It would be fair to say that I’ve never longed to visit Auschwitz. In fact, before arriving in Poland three days ago, visiting had never crossed my mind. I’ve studied the history, seen the documentaries, heard the stories and thus figured myself better off deprived of ever stepping foot anywhere near the Nazi concentration camp. And yet despite that initial disposition, on this chilly December day, I find myself walking the eerie grounds of Auschwitz.
We all know that over a million people were stripped of their freedom here, tortured until broken and then murdered. Some of us know that women were experimented on or executed so doctors could perform autopsies on their bodies. If a woman was pregnant, they were labelled incapable of work and killed immediately. Unruly prisoners were doused with water then forced to stand outside in freezing temperatures until they froze to death. Some were hanged. Others were herded into gas chambers if they were too sick to work, disabled or just on the wrong side of fate on any particular day. Still, knowing the horrors of Auschwitz before arriving did little to prevent my soul from aching while there. Humans are capable of terrible things.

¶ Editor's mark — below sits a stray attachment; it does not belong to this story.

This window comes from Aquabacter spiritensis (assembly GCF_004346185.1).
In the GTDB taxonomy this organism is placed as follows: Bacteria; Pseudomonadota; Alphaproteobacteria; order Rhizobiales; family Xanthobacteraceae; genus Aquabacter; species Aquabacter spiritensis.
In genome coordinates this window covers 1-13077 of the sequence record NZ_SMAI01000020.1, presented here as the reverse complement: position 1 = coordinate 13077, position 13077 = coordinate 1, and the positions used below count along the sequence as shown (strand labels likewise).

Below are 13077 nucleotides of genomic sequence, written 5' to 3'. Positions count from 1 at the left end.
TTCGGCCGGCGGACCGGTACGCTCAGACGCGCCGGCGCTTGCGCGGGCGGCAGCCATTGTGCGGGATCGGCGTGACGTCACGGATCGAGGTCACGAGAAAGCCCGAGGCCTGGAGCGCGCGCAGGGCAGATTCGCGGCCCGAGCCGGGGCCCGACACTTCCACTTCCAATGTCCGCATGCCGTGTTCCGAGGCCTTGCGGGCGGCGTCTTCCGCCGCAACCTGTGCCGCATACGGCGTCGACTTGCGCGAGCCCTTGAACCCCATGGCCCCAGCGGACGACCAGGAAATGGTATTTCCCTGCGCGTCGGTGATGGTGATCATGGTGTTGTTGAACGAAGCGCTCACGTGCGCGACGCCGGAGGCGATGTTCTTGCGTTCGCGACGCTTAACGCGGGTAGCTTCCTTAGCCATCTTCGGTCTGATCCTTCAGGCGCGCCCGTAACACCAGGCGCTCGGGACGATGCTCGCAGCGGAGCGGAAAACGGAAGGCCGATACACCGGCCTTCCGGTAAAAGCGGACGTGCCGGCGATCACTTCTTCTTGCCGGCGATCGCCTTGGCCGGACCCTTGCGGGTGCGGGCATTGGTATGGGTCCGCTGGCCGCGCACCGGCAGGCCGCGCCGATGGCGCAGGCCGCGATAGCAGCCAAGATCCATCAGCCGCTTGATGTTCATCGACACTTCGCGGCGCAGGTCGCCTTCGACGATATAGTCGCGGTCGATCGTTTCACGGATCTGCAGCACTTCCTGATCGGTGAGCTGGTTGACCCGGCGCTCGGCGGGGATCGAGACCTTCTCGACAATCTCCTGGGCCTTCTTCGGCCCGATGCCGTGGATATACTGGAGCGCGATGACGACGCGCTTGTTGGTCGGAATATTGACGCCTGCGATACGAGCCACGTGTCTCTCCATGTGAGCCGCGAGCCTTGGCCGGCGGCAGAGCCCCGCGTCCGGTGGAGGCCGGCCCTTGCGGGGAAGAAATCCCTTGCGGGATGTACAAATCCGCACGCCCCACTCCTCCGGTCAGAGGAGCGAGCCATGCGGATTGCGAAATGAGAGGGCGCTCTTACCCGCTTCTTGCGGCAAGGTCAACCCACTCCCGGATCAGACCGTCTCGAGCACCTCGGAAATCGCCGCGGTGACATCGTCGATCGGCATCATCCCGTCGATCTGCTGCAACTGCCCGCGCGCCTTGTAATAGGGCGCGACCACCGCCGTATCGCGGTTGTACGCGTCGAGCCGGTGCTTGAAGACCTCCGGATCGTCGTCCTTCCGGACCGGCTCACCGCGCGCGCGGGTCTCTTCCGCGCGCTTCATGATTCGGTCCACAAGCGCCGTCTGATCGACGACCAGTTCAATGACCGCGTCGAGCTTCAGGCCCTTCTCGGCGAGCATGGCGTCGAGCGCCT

I have to admit that I really don’t have anything profound to say about this upcoming batch of photographs. The images are not as colorful or vibrant as some of the other stuff you’ll find on my digital travel journal and I do not have the mental energy to construct a thoughtful essay on my visit, the failures of man, our frailty, our wickedness, our indifference. I will say this however, mankind’s past does not look that different from its present or its future. The Cambodians, Rwandans, and more recently Syrians would certainly agree. I would also say that hiding from the past will do little to prevent the eventual confrontation with it.